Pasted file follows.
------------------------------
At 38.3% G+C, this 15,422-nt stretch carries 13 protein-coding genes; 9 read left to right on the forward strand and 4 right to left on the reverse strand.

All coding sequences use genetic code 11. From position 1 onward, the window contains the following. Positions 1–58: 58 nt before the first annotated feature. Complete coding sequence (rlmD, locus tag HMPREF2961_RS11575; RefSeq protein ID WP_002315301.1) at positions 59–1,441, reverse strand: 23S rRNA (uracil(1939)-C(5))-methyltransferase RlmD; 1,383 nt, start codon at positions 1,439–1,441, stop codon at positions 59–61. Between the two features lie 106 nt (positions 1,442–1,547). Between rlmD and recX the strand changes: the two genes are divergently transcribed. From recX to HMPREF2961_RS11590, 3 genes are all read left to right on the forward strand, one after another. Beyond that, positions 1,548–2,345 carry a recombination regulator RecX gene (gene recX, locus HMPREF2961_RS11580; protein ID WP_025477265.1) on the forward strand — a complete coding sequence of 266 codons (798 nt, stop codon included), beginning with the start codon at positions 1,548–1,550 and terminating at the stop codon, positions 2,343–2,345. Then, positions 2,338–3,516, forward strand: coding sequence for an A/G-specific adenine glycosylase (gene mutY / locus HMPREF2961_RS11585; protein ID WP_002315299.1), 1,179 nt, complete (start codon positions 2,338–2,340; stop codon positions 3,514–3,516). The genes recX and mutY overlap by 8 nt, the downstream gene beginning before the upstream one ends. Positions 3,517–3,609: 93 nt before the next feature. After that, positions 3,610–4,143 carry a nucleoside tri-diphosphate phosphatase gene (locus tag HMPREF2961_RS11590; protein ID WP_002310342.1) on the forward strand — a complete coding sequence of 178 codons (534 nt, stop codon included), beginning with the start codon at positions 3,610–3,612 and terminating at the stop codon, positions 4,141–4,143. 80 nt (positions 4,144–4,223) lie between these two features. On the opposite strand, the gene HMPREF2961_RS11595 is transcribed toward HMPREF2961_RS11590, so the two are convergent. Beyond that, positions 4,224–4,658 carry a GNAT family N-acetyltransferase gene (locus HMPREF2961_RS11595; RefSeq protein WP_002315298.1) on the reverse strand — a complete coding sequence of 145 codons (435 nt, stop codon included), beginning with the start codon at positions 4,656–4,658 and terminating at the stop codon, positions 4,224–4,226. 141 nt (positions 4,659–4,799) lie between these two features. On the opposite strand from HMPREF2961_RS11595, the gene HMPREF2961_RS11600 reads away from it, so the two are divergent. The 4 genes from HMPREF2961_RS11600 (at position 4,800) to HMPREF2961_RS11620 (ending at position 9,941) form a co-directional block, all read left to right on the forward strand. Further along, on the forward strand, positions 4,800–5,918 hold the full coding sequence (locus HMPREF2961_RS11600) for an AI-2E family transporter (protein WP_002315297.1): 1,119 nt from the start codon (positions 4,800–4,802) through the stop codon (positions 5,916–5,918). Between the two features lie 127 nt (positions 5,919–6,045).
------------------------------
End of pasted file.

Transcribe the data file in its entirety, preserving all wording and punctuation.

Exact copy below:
At 38.3% G+C, this 15,422-nt stretch carries 13 protein-coding genes; 9 read left to right on the forward strand and 4 right to left on the reverse strand.

All coding sequences use genetic code 11. From position 1 onward, the window contains the following. Positions 1–58: 58 nt before the first annotated feature. Complete coding sequence (rlmD, locus tag HMPREF2961_RS11575; RefSeq protein ID WP_002315301.1) at positions 59–1,441, reverse strand: 23S rRNA (uracil(1939)-C(5))-methyltransferase RlmD; 1,383 nt, start codon at positions 1,439–1,441, stop codon at positions 59–61. Between the two features lie 106 nt (positions 1,442–1,547). Between rlmD and recX the strand changes: the two genes are divergently transcribed. From recX to HMPREF2961_RS11590, 3 genes are all read left to right on the forward strand, one after another. Beyond that, positions 1,548–2,345 carry a recombination regulator RecX gene (gene recX, locus HMPREF2961_RS11580; protein ID WP_025477265.1) on the forward strand — a complete coding sequence of 266 codons (798 nt, stop codon included), beginning with the start codon at positions 1,548–1,550 and terminating at the stop codon, positions 2,343–2,345. Then, positions 2,338–3,516, forward strand: coding sequence for an A/G-specific adenine glycosylase (gene mutY / locus HMPREF2961_RS11585; protein ID WP_002315299.1), 1,179 nt, complete (start codon positions 2,338–2,340; stop codon positions 3,514–3,516). The genes recX and mutY overlap by 8 nt, the downstream gene beginning before the upstream one ends. Positions 3,517–3,609: 93 nt before the next feature. After that, positions 3,610–4,143 carry a nucleoside tri-diphosphate phosphatase gene (locus tag HMPREF2961_RS11590; protein ID WP_002310342.1) on the forward strand — a complete coding sequence of 178 codons (534 nt, stop codon included), beginning with the start codon at positions 3,610–3,612 and terminating at the stop codon, positions 4,141–4,143. 80 nt (positions 4,144–4,223) lie between these two features. On the opposite strand, the gene HMPREF2961_RS11595 is transcribed toward HMPREF2961_RS11590, so the two are convergent. Beyond that, positions 4,224–4,658 carry a GNAT family N-acetyltransferase gene (locus HMPREF2961_RS11595; RefSeq protein WP_002315298.1) on the reverse strand — a complete coding sequence of 145 codons (435 nt, stop codon included), beginning with the start codon at positions 4,656–4,658 and terminating at the stop codon, positions 4,224–4,226. 141 nt (positions 4,659–4,799) lie between these two features. On the opposite strand from HMPREF2961_RS11595, the gene HMPREF2961_RS11600 reads away from it, so the two are divergent. The 4 genes from HMPREF2961_RS11600 (at position 4,800) to HMPREF2961_RS11620 (ending at position 9,941) form a co-directional block, all read left to right on the forward strand. Further along, on the forward strand, positions 4,800–5,918 hold the full coding sequence (locus HMPREF2961_RS11600) for an AI-2E family transporter (protein WP_002315297.1): 1,119 nt from the start codon (positions 4,800–4,802) through the stop codon (positions 5,916–5,918). Between the two features lie 127 nt (positions 5,919–6,045).